Data issued today by Chicago-based industrial real estate firm JLL highlighted very strong fundamentals for the U.S.-based industrial real estate market, for the first quarter.
In its “U.S. Industrial Outlook: Q1 2022,” JLL observed various takeaways reflecting how competitive market conditions continue to give landlords what JLL Senior Director Mehtab Randhawa called the edge in the market, while also placing upward pressure on asking rents.
Key takeaways cited by JLL in the report included:
-the national vacancy rate, despite an influx of new deliveries, heading down, for the sixth consecutive quarter, from 3.8% to 3.4%;
-the average asking rent increased to $7.62 per square-foot (p.s.f.), up 7% compared to the fourth quarter, marking the largest quarter-over-quarter increase going back to at least 2000;
-year-to-date net absorption—at 110,758,069 marked the third-highest quarter for net absorption on record and the highest of any first quarter, following the fourth quarter’s 141.8 million s.f. tally;
year-to-date construction deliveries came in at 89,992,432, with properties under construction at 530,474,986, with a quarter of the latter tally in the “mega box” size category of 1 million s.f. or larger;
-developers delivered 90 million s.f. of new inventory in the first quarter, in line with the fourth quarter of 2022;
-port markets maintained a pricing premium over non-port markets as rent growth reached a 23% year-over-year gain; and
-overall first quarter transaction volume—at $33.2 billion—reached its second-highest total ever for the first quarter
“Occupiers’ sticker shock is not limited to asking rents, though,” wrote Randhawa in the report. “Those looking to sign new leases in the lowest-vacancy markets are facing steeper annual rent escalations and minimal concessions. Companies with a business imperative to locate in these white-hot markets are willing to pay the price, while more location-flexible occupiers are exploring their options in markets with cheaper rents, lower labor costs and more abundant new product. This trend is fueling a shift of demand to markets in the Southeast and South Central regions.”
Tenant shares: JLL observed that 3PLs paced first quarter leasing activity (as a percentage of total leased square-feet), at 14%, with logistics & distribution next, at 12%. Rounding out the top six were: construction materials & building fixtures, at 12%; food & beverage, at 10%; retailer (traditional), at 8%; and e-commerce, at 8%. And it added that overall leasing volume saw a 17% annual increase.
As for what it called key growth industries, JLL pointed to 3PLs leading the way, with a 60% annual gain, for annual growth in leased square-feet, followed by construction materials & building fixtures, at 32%; and food & beverage, at 23%. And, looking at traditional retailers, JLL said that while they saw a lull in leasing, at the onset of the pandemic, JLL Research noted that leasing activity in the sector has risen 38.4% over the last three years. It said that strong demand from home improvement retailers, like Home Depot and Lowe’s, was a key factor in this sector topping e-commerce in the first quarter.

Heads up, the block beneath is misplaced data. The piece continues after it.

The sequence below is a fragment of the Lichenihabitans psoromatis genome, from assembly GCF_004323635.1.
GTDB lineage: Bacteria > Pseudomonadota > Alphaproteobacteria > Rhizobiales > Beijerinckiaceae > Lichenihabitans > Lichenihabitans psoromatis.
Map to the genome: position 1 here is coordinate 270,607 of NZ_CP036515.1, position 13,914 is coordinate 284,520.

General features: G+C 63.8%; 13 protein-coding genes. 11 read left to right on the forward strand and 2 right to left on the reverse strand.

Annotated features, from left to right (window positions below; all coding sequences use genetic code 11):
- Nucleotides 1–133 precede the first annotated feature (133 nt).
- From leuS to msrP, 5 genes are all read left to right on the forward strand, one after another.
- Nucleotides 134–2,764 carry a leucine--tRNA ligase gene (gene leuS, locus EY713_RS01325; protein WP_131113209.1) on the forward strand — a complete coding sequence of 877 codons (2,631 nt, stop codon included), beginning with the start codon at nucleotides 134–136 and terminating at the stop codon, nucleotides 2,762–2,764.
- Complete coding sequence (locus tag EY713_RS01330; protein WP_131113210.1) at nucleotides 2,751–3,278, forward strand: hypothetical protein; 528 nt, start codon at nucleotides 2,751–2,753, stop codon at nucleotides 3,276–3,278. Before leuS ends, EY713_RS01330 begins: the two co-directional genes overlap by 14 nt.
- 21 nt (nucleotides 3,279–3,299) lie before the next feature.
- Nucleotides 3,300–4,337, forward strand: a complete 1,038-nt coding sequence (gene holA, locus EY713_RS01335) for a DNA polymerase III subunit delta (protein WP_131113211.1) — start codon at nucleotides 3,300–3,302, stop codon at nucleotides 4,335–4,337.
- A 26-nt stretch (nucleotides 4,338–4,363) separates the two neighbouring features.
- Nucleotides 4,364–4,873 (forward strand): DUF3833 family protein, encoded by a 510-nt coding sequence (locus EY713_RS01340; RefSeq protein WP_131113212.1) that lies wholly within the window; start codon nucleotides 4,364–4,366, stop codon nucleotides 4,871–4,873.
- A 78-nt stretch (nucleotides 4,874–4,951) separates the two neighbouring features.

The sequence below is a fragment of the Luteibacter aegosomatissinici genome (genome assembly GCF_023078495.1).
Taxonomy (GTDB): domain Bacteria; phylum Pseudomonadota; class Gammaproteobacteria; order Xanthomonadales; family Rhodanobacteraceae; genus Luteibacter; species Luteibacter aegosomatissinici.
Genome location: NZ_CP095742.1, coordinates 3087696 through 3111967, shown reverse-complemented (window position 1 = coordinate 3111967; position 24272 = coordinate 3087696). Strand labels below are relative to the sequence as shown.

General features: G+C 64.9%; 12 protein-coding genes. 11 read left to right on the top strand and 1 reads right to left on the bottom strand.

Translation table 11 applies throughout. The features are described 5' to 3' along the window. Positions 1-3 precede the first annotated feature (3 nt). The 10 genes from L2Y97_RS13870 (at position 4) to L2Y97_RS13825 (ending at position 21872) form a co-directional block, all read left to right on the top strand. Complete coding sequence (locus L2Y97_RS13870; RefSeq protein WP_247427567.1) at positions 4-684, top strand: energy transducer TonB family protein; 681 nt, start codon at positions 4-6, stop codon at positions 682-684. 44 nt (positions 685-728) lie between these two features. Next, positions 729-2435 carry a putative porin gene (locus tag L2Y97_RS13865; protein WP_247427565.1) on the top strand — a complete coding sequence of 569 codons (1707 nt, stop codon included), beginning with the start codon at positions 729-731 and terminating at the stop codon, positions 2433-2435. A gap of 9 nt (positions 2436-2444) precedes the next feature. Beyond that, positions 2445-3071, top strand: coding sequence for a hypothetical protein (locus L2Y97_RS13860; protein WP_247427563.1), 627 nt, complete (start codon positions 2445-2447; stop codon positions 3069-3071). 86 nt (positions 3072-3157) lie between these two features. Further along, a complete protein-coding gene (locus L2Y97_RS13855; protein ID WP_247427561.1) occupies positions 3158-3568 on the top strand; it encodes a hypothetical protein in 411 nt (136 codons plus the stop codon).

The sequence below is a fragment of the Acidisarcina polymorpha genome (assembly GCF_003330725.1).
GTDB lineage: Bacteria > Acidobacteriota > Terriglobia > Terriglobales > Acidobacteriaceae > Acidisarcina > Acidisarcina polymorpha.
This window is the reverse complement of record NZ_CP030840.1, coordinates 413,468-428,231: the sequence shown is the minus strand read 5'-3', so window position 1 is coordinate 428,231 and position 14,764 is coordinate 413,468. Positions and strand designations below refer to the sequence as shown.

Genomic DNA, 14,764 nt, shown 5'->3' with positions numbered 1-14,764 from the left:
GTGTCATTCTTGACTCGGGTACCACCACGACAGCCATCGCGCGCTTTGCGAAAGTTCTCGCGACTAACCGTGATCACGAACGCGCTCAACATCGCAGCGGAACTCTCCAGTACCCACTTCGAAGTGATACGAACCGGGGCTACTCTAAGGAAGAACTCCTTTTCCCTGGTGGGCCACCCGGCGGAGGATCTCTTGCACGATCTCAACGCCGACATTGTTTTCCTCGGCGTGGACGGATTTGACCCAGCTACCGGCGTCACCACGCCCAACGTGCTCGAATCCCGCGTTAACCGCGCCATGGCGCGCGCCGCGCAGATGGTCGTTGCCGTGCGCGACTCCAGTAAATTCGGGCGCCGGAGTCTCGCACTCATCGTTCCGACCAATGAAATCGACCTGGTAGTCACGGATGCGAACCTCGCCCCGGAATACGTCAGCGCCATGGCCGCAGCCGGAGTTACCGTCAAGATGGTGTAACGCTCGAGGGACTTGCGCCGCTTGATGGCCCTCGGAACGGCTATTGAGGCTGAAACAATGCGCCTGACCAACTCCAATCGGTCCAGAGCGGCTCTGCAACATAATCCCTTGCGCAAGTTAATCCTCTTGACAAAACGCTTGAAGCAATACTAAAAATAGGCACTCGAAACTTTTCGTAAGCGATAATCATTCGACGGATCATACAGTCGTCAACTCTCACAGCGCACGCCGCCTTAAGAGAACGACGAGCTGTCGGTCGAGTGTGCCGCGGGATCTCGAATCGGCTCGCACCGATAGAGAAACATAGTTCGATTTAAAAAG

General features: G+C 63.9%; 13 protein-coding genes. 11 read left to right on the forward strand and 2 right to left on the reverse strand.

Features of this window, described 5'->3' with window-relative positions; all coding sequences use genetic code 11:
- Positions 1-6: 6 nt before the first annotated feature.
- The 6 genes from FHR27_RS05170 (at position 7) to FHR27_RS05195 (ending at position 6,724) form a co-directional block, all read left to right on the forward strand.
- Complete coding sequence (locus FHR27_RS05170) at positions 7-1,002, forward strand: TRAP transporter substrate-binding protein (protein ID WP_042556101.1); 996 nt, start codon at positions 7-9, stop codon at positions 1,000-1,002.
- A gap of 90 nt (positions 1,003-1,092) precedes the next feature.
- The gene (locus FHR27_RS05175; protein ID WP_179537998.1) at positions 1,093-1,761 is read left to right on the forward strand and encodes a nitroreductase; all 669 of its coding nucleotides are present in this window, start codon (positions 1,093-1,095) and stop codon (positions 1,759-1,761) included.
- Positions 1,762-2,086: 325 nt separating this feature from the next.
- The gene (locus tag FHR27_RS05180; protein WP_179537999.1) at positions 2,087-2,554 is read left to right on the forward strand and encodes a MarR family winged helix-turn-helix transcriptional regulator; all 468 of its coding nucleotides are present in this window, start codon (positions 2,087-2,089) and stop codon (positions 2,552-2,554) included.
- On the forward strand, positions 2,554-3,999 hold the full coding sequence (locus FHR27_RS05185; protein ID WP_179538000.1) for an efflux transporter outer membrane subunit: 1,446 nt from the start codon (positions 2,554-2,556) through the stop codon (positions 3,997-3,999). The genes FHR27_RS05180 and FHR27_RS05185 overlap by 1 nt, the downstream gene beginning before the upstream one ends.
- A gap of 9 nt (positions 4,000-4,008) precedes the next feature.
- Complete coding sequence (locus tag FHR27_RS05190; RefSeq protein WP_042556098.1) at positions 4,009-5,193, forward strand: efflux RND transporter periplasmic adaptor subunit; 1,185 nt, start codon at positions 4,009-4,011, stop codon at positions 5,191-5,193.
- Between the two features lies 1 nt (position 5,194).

The JLL Industrial Research Team said that 3PLs signed leases for nearly 60% more space than they did in Q1 2021, bolstered by continued outsourcing of supply chain operations from e-commerce retailers and others.
Region-by-region: Looking at under construction square-feet as a percentage of current inventory by region, JLL said that South Central led the way, at 6.4%, followed by Mid Atlantic, at 4.9%, Northeast, at 3.8%, Southeast, at 3.7%, West, at 3.6%, and Midwest & Great Lakes, at 2.8%, with the average U.S. total coming in at 3.8%.
When asked what drove the 7% quarter-to-quarter increase, for average asking rent, at $7.62 p.s.f., the JLL Industrial Research Team explained that over the first quarter vacancies continued to fall and pent-up demand from the pandemic kept leasing volumes elevated.
“The strong fundamentals and competitive environment observed this quarter placed upward pressure on asking rents,” they said. “Additionally, average asking rents on new buildings delivered to the market have pushed overall asking rents to new highs.”
With JLL’s Randhawa noting that more location-flexible occupiers are exploring their options in markets with cheaper rents, lower labor costs and more abundant new product, the team said that this is a byproduct of tenants that have flexibility migrating to low-cost markets with labor availability.
“For example, we are seeing tenants move from New York and New Jersey markets to the Southeast,” the team said. “In contrast, tenants with operations that are closely tied to the ports are staying as it makes sense financially and due to rising drayage costs. We’ve seen this happening with Los Angeles and Long beach tenants, who are migrating to Phoenix, Reno, Central Valley South.”
The JLL Industrial Research Team said that high leasing volumes observed in 2021 continue to push net absorption in 2022, as tenants took physical occupancy of their space. They added that historically first quarter absorption totals have been lower than other quarters due to cold weather conditions, which play a role in move-in delays.
What is next?: Looking ahead, JLL issued a bullish outlook for the industrial real estate market going forward.
“Despite some expected pullback on pricing for larger deals ($150M+), due to the prevalence of financing, transaction volume is expected to remain robust through the year,” the JLL Industrial Research Team said. “With higher interest rates putting downward pressure on pricing, cash-focused buyers are likely to be active and competitive on transactions, so deal velocity will be upheld throughout the remainder of 2022.”